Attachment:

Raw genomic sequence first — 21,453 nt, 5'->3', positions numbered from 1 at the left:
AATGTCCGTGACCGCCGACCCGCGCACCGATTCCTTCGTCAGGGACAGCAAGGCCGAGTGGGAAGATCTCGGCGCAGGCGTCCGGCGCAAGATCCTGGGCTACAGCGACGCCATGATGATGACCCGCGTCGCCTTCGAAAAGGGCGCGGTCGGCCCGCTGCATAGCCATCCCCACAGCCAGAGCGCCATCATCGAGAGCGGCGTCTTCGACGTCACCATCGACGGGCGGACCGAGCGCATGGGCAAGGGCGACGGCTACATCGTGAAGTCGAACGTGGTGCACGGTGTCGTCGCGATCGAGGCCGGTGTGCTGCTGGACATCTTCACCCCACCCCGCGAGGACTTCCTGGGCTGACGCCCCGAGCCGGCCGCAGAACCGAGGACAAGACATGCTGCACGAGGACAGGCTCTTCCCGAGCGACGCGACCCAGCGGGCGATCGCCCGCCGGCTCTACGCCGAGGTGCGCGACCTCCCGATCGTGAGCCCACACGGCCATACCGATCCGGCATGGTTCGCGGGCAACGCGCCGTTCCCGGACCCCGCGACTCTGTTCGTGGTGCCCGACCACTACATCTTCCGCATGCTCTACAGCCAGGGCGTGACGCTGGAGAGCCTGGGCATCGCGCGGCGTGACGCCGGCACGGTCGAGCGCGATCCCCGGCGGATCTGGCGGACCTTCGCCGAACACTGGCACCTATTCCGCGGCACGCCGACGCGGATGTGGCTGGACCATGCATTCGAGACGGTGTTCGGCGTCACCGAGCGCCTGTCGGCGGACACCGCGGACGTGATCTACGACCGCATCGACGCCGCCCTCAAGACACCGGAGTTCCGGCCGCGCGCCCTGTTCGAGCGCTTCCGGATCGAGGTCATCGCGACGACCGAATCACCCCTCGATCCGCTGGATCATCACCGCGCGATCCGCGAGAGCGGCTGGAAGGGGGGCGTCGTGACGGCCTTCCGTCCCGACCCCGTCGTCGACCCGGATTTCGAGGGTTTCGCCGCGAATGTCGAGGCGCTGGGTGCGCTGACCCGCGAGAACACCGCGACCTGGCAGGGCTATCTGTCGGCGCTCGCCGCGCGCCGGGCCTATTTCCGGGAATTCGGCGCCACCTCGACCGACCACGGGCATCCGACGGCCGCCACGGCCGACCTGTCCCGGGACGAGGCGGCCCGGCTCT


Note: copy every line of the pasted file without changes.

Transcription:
Raw genomic sequence first — 21,453 nt, 5'->3', positions numbered from 1 at the left:
AATGTCCGTGACCGCCGACCCGCGCACCGATTCCTTCGTCAGGGACAGCAAGGCCGAGTGGGAAGATCTCGGCGCAGGCGTCCGGCGCAAGATCCTGGGCTACAGCGACGCCATGATGATGACCCGCGTCGCCTTCGAAAAGGGCGCGGTCGGCCCGCTGCATAGCCATCCCCACAGCCAGAGCGCCATCATCGAGAGCGGCGTCTTCGACGTCACCATCGACGGGCGGACCGAGCGCATGGGCAAGGGCGACGGCTACATCGTGAAGTCGAACGTGGTGCACGGTGTCGTCGCGATCGAGGCCGGTGTGCTGCTGGACATCTTCACCCCACCCCGCGAGGACTTCCTGGGCTGACGCCCCGAGCCGGCCGCAGAACCGAGGACAAGACATGCTGCACGAGGACAGGCTCTTCCCGAGCGACGCGACCCAGCGGGCGATCGCCCGCCGGCTCTACGCCGAGGTGCGCGACCTCCCGATCGTGAGCCCACACGGCCATACCGATCCGGCATGGTTCGCGGGCAACGCGCCGTTCCCGGACCCCGCGACTCTGTTCGTGGTGCCCGACCACTACATCTTCCGCATGCTCTACAGCCAGGGCGTGACGCTGGAGAGCCTGGGCATCGCGCGGCGTGACGCCGGCACGGTCGAGCGCGATCCCCGGCGGATCTGGCGGACCTTCGCCGAACACTGGCACCTATTCCGCGGCACGCCGACGCGGATGTGGCTGGACCATGCATTCGAGACGGTGTTCGGCGTCACCGAGCGCCTGTCGGCGGACACCGCGGACGTGATCTACGACCGCATCGACGCCGCCCTCAAGACACCGGAGTTCCGGCCGCGCGCCCTGTTCGAGCGCTTCCGGATCGAGGTCATCGCGACGACCGAATCACCCCTCGATCCGCTGGATCATCACCGCGCGATCCGCGAGAGCGGCTGGAAGGGGGGCGTCGTGACGGCCTTCCGTCCCGACCCCGTCGTCGACCCGGATTTCGAGGGTTTCGCCGCGAATGTCGAGGCGCTGGGTGCGCTGACCCGCGAGAACACCGCGACCTGGCAGGGCTATCTGTCGGCGCTCGCCGCGCGCCGGGCCTATTTCCGGGAATTCGGCGCCACCTCGACCGACCACGGGCATCCGACGGCCGCCACGGCCGACCTGTCCCGGGACGAGGCGGCCCGGCTCT